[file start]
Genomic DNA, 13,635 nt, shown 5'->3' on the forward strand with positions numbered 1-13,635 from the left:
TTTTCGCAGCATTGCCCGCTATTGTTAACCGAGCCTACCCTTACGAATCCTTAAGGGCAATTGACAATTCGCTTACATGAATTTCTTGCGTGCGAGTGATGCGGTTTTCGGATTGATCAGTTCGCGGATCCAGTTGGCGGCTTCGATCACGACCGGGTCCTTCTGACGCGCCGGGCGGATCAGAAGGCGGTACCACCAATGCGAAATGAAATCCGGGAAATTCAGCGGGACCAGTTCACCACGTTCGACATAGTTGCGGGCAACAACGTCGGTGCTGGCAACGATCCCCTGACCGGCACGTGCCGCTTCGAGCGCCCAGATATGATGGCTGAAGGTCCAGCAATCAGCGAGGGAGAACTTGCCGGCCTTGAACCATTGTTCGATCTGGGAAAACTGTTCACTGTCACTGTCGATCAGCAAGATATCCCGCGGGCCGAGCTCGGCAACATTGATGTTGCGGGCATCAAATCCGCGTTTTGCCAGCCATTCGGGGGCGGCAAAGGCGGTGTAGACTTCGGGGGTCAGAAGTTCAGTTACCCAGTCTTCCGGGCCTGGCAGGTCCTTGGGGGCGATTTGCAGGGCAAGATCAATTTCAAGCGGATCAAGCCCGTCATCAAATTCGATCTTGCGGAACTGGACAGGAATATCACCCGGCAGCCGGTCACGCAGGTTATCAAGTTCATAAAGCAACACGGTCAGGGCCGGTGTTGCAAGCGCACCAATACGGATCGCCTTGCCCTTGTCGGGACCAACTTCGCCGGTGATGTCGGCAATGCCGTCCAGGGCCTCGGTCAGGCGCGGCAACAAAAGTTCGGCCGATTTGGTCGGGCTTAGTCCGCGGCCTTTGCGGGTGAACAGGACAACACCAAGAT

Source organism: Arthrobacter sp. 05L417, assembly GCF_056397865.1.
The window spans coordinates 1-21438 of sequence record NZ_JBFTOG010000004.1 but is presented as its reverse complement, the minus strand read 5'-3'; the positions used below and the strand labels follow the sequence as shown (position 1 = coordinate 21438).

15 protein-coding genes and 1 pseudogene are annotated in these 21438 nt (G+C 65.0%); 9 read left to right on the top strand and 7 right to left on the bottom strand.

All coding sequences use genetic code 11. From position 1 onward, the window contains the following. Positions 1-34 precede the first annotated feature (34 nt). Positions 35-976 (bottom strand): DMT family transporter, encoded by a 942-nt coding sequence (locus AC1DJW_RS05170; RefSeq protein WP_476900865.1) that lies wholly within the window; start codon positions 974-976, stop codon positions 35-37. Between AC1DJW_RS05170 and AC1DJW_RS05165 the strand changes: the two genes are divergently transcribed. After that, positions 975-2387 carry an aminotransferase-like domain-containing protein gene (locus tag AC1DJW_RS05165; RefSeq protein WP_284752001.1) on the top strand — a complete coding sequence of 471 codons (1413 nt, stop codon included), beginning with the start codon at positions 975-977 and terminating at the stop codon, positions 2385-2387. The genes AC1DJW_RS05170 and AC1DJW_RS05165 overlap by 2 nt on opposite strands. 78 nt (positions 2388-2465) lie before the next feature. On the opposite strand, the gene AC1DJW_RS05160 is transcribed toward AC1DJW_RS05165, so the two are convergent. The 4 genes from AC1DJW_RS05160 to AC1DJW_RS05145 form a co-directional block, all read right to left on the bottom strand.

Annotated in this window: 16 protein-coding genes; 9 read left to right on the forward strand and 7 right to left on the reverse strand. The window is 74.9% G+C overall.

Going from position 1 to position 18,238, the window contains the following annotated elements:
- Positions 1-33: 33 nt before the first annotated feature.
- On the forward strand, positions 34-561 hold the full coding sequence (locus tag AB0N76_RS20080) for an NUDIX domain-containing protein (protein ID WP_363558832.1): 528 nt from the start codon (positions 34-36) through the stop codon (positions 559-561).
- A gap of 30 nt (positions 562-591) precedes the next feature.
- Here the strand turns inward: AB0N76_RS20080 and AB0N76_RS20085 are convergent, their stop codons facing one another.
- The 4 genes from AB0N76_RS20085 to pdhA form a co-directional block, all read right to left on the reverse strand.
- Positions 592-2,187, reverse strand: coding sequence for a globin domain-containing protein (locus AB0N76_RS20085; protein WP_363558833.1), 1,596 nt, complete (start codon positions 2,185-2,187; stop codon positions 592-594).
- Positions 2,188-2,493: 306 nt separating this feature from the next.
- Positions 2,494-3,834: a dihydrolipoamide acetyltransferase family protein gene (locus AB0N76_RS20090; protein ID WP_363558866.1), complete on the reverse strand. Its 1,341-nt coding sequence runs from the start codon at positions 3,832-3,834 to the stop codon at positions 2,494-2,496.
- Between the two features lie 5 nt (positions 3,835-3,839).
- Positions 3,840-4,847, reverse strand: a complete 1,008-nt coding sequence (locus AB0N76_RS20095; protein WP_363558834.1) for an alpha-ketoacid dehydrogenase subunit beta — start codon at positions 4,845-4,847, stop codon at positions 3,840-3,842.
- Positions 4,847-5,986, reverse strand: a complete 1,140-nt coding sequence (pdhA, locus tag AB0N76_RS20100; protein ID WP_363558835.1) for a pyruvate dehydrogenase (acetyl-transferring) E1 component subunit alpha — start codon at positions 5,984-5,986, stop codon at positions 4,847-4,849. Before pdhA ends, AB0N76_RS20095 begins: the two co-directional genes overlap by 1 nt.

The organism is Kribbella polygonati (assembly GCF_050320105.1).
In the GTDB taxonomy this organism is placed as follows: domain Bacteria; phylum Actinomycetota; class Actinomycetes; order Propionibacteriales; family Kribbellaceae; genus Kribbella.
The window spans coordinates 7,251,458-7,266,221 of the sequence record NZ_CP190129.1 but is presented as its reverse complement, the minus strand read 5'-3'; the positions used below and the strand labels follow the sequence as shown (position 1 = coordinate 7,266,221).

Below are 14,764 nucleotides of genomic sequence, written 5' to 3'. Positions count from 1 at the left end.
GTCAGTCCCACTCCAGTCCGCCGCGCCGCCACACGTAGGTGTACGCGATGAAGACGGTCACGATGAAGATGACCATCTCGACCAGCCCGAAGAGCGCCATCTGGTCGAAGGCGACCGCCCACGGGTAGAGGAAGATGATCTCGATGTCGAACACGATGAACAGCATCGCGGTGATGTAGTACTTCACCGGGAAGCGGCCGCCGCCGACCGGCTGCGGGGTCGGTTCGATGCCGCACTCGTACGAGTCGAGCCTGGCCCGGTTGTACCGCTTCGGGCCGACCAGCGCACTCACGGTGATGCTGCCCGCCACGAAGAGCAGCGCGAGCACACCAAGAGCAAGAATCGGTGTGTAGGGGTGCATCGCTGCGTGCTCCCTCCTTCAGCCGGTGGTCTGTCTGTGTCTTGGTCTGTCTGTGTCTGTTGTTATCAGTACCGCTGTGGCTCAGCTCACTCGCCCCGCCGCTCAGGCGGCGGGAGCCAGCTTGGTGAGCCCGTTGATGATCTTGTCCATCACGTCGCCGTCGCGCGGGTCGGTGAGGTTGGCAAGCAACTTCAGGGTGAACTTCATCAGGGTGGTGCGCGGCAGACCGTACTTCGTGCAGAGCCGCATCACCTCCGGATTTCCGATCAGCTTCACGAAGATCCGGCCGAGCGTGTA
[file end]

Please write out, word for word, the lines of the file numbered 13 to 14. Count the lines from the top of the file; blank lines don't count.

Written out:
- The 4 genes from AB0N76_RS20085 to pdhA form a co-directional block, all read right to left on the reverse strand.
- Positions 592-2,187, reverse strand: coding sequence for a globin domain-containing protein (locus AB0N76_RS20085; protein WP_363558833.1), 1,596 nt, complete (start codon positions 2,185-2,187; stop codon positions 592-594).